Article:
- A U.S. district judge ruled on Thursday that Connecticut could transfer $145 million in ratepayer funds — initially collected for energy efficiency programs — into the general fund to cover a 2017 budget shortfall.
- Several groups, including the Connecticut Fund for the Environment, sued the state in May, arguing that using ratepayer funding for something other than its intended purpose violated clauses of the U.S. Constitution and amounted to an illegal tax.
- The court concluded that customers were never promised the funds would not be transferred to the general fund; customer advocates say they are considering whether to appeal to the Second Circuit Court of Appeals in New York.
The group of 11 plaintiffs is deciding whether to appeal, but say the lesson here is how difficult it can be to fund clean energy programs when earmarked funds can be swept up "on a legislative whim."
The transfers for this year have taken place, and included moving more than $63 million out of the Conservation and Load Management Fund, and $14 million from the Clean Energy Fund. Additional transfers are planned for next year.
"This case shows how incredibly difficult it is to stop the state from converting millions of dollars dedicated for a specific purposes — in this case, energy efficiency, renewables, and investments in clean energy — and converting the money into general fund purposes," Stephen Humes, a partner at Holland & Knight and co-counsel on the case, said in a statement.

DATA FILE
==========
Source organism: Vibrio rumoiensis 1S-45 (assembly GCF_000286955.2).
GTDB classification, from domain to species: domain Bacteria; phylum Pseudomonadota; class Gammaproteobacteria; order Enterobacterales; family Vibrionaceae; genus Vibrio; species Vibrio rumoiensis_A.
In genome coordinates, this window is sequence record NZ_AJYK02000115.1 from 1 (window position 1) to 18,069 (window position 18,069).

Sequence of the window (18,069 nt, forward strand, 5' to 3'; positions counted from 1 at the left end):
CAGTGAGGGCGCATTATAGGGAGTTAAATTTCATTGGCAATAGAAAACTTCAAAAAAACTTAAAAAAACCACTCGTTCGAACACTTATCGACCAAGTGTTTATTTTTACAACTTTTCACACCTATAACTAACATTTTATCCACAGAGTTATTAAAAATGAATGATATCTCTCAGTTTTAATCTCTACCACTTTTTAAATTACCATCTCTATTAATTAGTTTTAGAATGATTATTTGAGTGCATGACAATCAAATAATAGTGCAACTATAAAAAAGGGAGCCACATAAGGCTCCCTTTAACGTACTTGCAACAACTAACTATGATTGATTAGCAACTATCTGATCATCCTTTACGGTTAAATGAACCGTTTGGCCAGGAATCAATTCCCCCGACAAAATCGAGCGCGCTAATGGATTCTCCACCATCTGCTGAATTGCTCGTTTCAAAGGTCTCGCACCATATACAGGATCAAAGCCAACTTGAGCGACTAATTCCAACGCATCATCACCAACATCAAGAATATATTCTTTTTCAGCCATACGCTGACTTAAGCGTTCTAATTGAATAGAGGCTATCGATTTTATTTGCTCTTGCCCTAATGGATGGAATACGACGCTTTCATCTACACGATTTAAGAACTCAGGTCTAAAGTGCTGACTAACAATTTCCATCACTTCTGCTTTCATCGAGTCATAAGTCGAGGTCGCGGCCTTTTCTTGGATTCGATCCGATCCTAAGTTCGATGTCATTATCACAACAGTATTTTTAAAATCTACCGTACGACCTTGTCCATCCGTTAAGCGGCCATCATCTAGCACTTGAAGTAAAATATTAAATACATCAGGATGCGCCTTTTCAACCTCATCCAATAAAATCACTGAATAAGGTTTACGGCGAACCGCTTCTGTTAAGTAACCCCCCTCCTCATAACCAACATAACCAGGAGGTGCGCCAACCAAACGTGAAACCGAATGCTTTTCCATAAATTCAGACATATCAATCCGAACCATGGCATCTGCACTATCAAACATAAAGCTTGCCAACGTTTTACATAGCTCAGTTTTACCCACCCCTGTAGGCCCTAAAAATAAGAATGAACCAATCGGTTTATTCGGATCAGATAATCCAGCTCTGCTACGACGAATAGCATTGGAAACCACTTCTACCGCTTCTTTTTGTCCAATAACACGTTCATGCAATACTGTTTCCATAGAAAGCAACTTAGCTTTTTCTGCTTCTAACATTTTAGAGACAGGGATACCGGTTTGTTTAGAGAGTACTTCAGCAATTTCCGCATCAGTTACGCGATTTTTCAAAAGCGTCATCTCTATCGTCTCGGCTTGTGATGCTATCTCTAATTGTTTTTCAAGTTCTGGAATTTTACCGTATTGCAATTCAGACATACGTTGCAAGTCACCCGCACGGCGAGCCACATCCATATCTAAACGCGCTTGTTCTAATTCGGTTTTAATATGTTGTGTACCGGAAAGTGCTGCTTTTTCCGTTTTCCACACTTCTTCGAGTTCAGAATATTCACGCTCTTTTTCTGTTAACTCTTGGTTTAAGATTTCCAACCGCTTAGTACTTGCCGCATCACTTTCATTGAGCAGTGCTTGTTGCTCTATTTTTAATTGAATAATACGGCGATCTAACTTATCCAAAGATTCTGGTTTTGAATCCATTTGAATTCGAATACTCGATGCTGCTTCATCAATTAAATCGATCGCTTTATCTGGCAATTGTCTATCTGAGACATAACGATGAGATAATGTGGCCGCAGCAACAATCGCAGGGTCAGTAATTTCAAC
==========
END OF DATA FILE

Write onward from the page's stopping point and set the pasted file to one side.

The group's lawsuit argued the diversion of funds would violate the Contract Clause and Equal Protection Clause of the Constitution, and "functions as an illegal tax on tax-exempt organizations like churches and nonprofits."
The judge rejected those arguments, concluding "the plaintiffs do not have an implied contractual right over how the money in Energy Funds is spent."
The plaintiffs, which include energy advocacy groups, companies focused on efficiency, and individuals, say one way electric customers can fight back is at the ballot box. But in the near-term, the damage is done. The groups say diversion of energy efficiency funds has cost the state 3,000 jobs.